Capital Bikeshare is on the road to success


By Jonathan Krall (File Photo)

The first-year report on Capital Bikeshare in Alexandria came out last month, and the news is good. According to city transportation planner Carrie Sanders, revenues covered 72 percent of operating costs.

This beats Metro and DASH, which have farebox recovery rates between 30 percent and 50 percent. Alexandria’s little eight-station system is well on its way to becoming a 16-station system by the spring and a 30-station system next year. Arlington — bless its transit-oriented heart — has placed eight stations along the Arlington-Alexandria border to improve connectivity.

The system, operated by Alta Bicycle Share, is owned and funded by Washington, Alexandria, and Arlington and Montgomery counties. Many Bikeshare riders think it’s the greatest thing since sliced bread (if you’re a golfer, imagine golfing your way to work every morning and you get the idea).

Among those who don’t use Bikeshare, there are a few who question its value, reasoning that we’ve been doing just fine without it — the type-II diabetes epidemic notwithstanding.
Evaluated as a transit system, Bikeshare shines. Systemwide, it moves about 7,000 people per day, a figure that’s comparable to the 11,000 daily users of Alexandria’s DASH bus system.

Bikeshare trips are point-to-point, meaning that a rider can end their journey at any station in the system. In a 300-station system, a rider has a choice of 299 destinations. Each new station adds 300 routes. And unlike Metro, Bikeshare doesn’t shut down late at night.

The typical Bikeshare customer is a transit rider who uses the ubiquitous bicycle to cover the last mile between a transit stop and his destination. The two-wheelers are user-friendly and designed for riders in business suits rather than spandex. Accordingly, the most popular destinations in Alexandria are the two Metro stations (King and Braddock — a Bikeshare station at Eisenhower is in the works) and Market Square in the heart of the business district.

Studies show that the typical user is young and educated, but not wealthy (think interns). According to a survey of 5,600 Bikeshare members, the average rider reduced their driving by 523 miles and cut personal costs by $900 in the course of a year.

While I’m not sure how that payoff was computed, it’s clear that some members are realizing a big return on the $75 annual fee. Perhaps the survey analysis included the windfall realized by members who sold their cars.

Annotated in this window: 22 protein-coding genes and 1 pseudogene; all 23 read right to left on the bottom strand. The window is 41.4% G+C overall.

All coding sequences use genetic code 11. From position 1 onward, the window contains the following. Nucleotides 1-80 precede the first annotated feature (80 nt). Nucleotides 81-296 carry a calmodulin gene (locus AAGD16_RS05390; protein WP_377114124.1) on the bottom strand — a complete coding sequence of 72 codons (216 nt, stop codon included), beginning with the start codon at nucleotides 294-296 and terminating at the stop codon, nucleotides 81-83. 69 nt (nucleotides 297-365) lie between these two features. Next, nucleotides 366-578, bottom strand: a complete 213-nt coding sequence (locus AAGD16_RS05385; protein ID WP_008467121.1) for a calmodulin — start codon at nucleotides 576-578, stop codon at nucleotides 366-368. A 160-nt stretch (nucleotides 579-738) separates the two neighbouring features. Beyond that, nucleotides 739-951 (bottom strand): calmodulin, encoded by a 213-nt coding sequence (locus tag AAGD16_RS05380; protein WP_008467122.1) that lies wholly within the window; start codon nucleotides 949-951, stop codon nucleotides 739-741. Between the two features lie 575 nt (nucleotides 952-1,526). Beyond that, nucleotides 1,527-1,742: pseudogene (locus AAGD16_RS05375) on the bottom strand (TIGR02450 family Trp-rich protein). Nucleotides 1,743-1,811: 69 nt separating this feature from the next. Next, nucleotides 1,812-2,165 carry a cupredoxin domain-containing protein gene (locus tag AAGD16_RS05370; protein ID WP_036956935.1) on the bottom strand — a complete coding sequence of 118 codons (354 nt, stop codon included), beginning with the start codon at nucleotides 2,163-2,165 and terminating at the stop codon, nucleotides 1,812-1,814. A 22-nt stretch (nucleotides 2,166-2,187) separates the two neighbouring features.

More than a few critics have suggested that Bikeshare shouldn’t receive public funding. They cite New York City’s Citi Bike system, which is sponsored by Citibank, and Miami’s for-profit Decobike system.

Sponsorship may indeed be an option for Capital Bikeshare. However, the Big Apple’s version attracted a sponsor only because our three-year-old Bikeshare system is a proven success.
Meanwhile, Miami’s Decobike is solely focused on making a profit. Decobike has stations near every beach and every hotel in a tight cluster.

Decobike prices are generally twice that of Bikeshare, and the marketing is tourist-oriented, with no annual membership for residents. Decobike hired a former Playboy bunny to star in promotional videos and show off its line of clothing. Would this approach go over well in Old Town?

Capital Bikeshare, by contrast, is all about people. Capital Bikeshare is working to make its system more accessible to people who don’t have credit cards and cooperating with the Washington Area Bicycling Association to promote bicycling and the service in less-affluent neighborhoods.

We have this terrific system because community and business leaders were willing to take a chance on an innovative approach to public transit. Upon receiving the first-year report on Bikeshare, Mayor Bill Euille pledged his continued support, saying, “We want people to be using bicycles and walking.”

As a matter of public and economic health, I agree.

The writer is a member 
of the Alexandria 
Bicycle and Pedestrian Advisory Committee



  1. The “last mile” originally referred to the lack of sidewalks for pedestrians to get to public transit. It was intended by urban planners to stimulate putting in more pedestrian walkways.
    This is a continuing problem – even in Del Ray. And especially in the middle of the city, even King and Duke Sts.
    Nothing to do with bicycles.

  2. The Bixi bankruptcy has more to do with the management of that company than with bikeshare systems generally. Bixi switched to a different software provider, which proved to be problematic. That led to payment disputes with some of the new bikeshare cities (like Chicago). That’s what led to the bankruptcy. Not bikes or bikeshare itself.

    Are you saying it’s preferable that more and more people buy and maintain cars for single-occupant trips of short distances? We’ve seen how deadly that is, in terms of people killed by car drivers. It also contributes to sedentary lifestyles, which is a major factor in the obesity epidemic. That costs the U.S. about $200 billion a year in avoidable healthcare expenses. Then there’s the air pollution problem. And the fact that high demand for petroleum boosts revenue for some unsavory regimes abroad, whether or not we buy petroleum from them directly.